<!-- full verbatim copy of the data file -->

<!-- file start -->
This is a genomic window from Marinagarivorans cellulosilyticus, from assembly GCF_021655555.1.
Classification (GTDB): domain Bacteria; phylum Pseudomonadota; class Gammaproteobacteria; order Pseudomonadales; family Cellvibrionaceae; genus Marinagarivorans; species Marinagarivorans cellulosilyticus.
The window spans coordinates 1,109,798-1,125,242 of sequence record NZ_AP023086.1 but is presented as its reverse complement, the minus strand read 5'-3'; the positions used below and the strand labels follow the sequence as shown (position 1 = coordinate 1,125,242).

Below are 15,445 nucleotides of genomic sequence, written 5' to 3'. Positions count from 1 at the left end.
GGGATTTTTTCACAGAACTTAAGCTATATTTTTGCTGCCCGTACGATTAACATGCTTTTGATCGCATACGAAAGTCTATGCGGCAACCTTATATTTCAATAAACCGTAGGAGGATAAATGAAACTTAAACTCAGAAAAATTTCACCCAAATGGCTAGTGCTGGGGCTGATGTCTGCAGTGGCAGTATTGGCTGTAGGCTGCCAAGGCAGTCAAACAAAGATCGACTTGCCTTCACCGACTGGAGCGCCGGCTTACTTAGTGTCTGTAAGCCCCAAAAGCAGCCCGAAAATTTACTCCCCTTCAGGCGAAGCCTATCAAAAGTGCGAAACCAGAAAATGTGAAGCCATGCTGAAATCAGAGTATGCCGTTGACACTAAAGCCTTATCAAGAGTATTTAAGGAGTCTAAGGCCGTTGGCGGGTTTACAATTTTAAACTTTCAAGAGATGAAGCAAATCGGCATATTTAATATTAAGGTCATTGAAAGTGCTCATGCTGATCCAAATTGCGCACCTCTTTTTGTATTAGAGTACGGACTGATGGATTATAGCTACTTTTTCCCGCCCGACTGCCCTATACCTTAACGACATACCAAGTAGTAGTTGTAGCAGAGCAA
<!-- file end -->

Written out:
This is a genomic window from Marinagarivorans cellulosilyticus, from assembly GCF_021655555.1.
Classification (GTDB): domain Bacteria; phylum Pseudomonadota; class Gammaproteobacteria; order Pseudomonadales; family Cellvibrionaceae; genus Marinagarivorans; species Marinagarivorans cellulosilyticus.
The window spans coordinates 1,109,798-1,125,242 of sequence record NZ_AP023086.1 but is presented as its reverse complement, the minus strand read 5'-3'; the positions used below and the strand labels follow the sequence as shown (position 1 = coordinate 1,125,242).

Below are 15,445 nucleotides of genomic sequence, written 5' to 3'. Positions count from 1 at the left end.
GGGATTTTTTCACAGAACTTAAGCTATATTTTTGCTGCCCGTACGATTAACATGCTTTTGATCGCATACGAAAGTCTATGCGGCAACCTTATATTTCAATAAACCGTAGGAGGATAAATGAAACTTAAACTCAGAAAAATTTCACCCAAATGGCTAGTGCTGGGGCTGATGTCTGCAGTGGCAGTATTGGCTGTAGGCTGCCAAGGCAGTCAAACAAAGATCGACTTGCCTTCACCGACTGGAGCGCCGGCTTACTTAGTGTCTGTAAGCCCCAAAAGCAGCCCGAAAATTTACTCCCCTTCAGGCGAAGCCTATCAAAAGTGCGAAACCAGAAAATGTGAAGCCATGCTGAAATCAGAGTATGCCGTTGACACTAAAGCCTTATCAAGAGTATTTAAGGAGTCTAAGGCCGTTGGCGGGTTTACAATTTTAAACTTTCAAGAGATGAAGCAAATCGGCATATTTAATATTAAGGTCATTGAAAGTGCTCATGCTGATCCAAATTGCGCACCTCTTTTTGTATTAGAGTACGGACTGATGGATTATAGCTACTTTTTCCCGCCCGACTGCCCTATACCTTAACGACATACCAAGTAGTAGTTGTAGCAGAGCAA